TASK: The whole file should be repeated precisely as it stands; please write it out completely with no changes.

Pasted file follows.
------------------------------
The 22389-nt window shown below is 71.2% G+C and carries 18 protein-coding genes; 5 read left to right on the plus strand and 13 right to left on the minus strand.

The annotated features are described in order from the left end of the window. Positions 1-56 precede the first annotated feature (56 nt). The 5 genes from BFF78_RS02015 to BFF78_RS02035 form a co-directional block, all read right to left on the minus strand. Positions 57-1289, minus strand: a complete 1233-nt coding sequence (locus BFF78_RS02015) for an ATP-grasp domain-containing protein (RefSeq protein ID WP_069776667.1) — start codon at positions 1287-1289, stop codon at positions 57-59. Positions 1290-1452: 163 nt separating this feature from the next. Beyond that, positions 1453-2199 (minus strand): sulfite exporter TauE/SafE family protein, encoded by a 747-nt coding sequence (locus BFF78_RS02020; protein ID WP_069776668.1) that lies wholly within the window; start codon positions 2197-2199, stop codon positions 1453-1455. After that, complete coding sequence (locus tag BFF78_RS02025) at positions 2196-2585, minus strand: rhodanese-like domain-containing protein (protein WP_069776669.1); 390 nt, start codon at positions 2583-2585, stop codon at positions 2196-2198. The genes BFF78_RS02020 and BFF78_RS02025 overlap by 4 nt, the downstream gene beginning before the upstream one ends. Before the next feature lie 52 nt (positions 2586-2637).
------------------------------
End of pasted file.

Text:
The 22389-nt window shown below is 71.2% G+C and carries 18 protein-coding genes; 5 read left to right on the plus strand and 13 right to left on the minus strand.

The annotated features are described in order from the left end of the window. Positions 1-56 precede the first annotated feature (56 nt). The 5 genes from BFF78_RS02015 to BFF78_RS02035 form a co-directional block, all read right to left on the minus strand. Positions 57-1289, minus strand: a complete 1233-nt coding sequence (locus BFF78_RS02015) for an ATP-grasp domain-containing protein (RefSeq protein ID WP_069776667.1) — start codon at positions 1287-1289, stop codon at positions 57-59. Positions 1290-1452: 163 nt separating this feature from the next. Beyond that, positions 1453-2199 (minus strand): sulfite exporter TauE/SafE family protein, encoded by a 747-nt coding sequence (locus BFF78_RS02020; protein ID WP_069776668.1) that lies wholly within the window; start codon positions 2197-2199, stop codon positions 1453-1455. After that, complete coding sequence (locus tag BFF78_RS02025) at positions 2196-2585, minus strand: rhodanese-like domain-containing protein (protein WP_069776669.1); 390 nt, start codon at positions 2583-2585, stop codon at positions 2196-2198. The genes BFF78_RS02020 and BFF78_RS02025 overlap by 4 nt, the downstream gene beginning before the upstream one ends. Before the next feature lie 52 nt (positions 2586-2637).